A strong force to reckon with, Patricia makes history everyday


Date Publish: 
Tuesday, May 24, 2016

 

Growing up in a town called Kipushi in the Democratic Republic of Congo (DRC), Patricia Mudiayi has never imagined that 18 years later, she would be a migrant who is a force to be reckoned with when it comes to changing the lives of other migrants who migrated to South Africa for various reasons. As a stranger in a foreign country and where the role of migrants is often misunderstood, her hope was to find a job and make a living.

After she obtained her matric in 1998 at Lubumbashi, she went on to university to study Chemical Metallurgy. Despite obstacles that threatened to stand in her way, Mudiayi was fortunate to get a job as a teacher at Leap Science and Maths school in Cape Town where she teaches Natural and Physical Sciences.

Her passion for women empowerment and humanitarian spirit inspired Mudiayi to start a women support group having seen the struggles of many migrant women. After working for eleven years at LEAP, one cold morning in the middle of winter Mudiayi was complaining about how cold her office was. It was at that moment when she started to feel sorry for those who are out in the cold with no place to go. “In that moment I just remembered how cold it was outside in Green Market Square where people are roaming around with no hope or idea of where to go and what to do,” says Mudiayi.

Although a migrant in this country, Mudiayi chose to see South Africa as her home and a place that could allow her to making a lasting difference. It is for that reason that Mudiayi began her journey of helping others by starting the award winning organization KWESU which means “HOME”. Its role is to support and empower women to live a life of dignity and to heal social isolation by building a sense of community between women. Mudiayi wanted to help transform the lives of migrant women and empower them with skills for social survival in Cape Town.

Her organization which provides sewing skills, computer classes and English classes to migrant and South African women in the community of Langa started when she realised that giving money to the women who needed to find stability will not change their situation. Her model of operation is inspired by a famous quote “If you give me fish I will eat tomorrow, but if you teach me how to fish, I will eat forever.”

Mudiayi held her first consultation session with a number of migrant women where they discussed the challenges, their historical background, and their currently living conditions.  During that session Mudiayi picked up that one of the women who was abused by her husband was equipped with a sewing skill.

“I decided to buy a sewing machine for her and asked her to sew linen and I paid for it. I wanted her to get an opportunity to earn a living. After a while, another lady joined her and that’s when I decided to buy more machines,” says Mudiayi.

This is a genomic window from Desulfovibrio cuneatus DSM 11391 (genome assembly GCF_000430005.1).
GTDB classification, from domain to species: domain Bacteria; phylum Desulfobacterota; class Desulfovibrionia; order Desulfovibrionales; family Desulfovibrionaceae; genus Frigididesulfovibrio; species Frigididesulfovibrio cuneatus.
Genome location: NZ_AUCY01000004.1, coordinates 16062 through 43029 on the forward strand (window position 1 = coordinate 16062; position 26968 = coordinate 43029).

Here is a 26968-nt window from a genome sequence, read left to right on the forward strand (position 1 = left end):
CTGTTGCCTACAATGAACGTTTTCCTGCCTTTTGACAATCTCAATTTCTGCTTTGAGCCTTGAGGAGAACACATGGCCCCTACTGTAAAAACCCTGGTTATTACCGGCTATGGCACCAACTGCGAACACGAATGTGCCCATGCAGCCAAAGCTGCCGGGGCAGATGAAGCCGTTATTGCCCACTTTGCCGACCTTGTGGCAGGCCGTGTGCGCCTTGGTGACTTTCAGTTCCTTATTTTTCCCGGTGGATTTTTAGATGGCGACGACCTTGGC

Today the organization grew to be one of the few non-governmental organizations credited for assisting women, particularly migrants, to integrate into South African society. Mudiayi is one of the many migrants who have chosen to involve themselves in positive initiatives around South Africa and contribute to the advancement of the country they now call home.

Their efforts and hard work were noticed when she and other individuals and organizations where honoured by the Department of Home Affairs for their role in uplifting the South African society when they were named as winners at the Inaugural Mkhaya Migrants Awards in 2015.

“It was a privilege for me to receive such an honour. I am grateful to the Home Affairs department and to the people who nominated me, and to the women of KWESU as well. We took so many risks together. It is a relationship between South Africans and migrants where both partners are winning. It is a starting of a long relationship to unify Africa, says Mudiayi.

When KWESU was established in 2010 with only 21 women, Mudiayi could not have foreseen this project to be where it is today. At the moment the project is serving in different communities in Cape Town. There are 10 women situated in the offices of KWESU, 25 who attend a support group, 17 – 20 students who are in the sewing class (in Langa and Parow), and is open for all. Currently they serve Somalian, Congolese from Brazzaville, Congolese from DRC, and South African beneficiaries. And so far KWESU has proudly produced two graduation ceremonies of 16 women who finished their sewing course and they are all working.

Although there are still a few challenges that the organization meets along the way, Mudiayi says it is her dream to see the project in the next few years operating in its own building where different skills will be offered. Mudiayi says she would like to see her project expanding to different communities and provinces and exporting all the products manufactured to the rest of Africa.

Her message to South Africans and other migrants across the globe is to encourage hard work and taking a risk without fear to accomplish your heart desires. “All African people must learn to work together. There are plenty of opportunities in Africa for Africans but Africans have to create these opportunities themselves without fear, it’s all about taking risks. The future of Africa is in African hands,” says Mudiayi.

By Mapula Tloubatla

 

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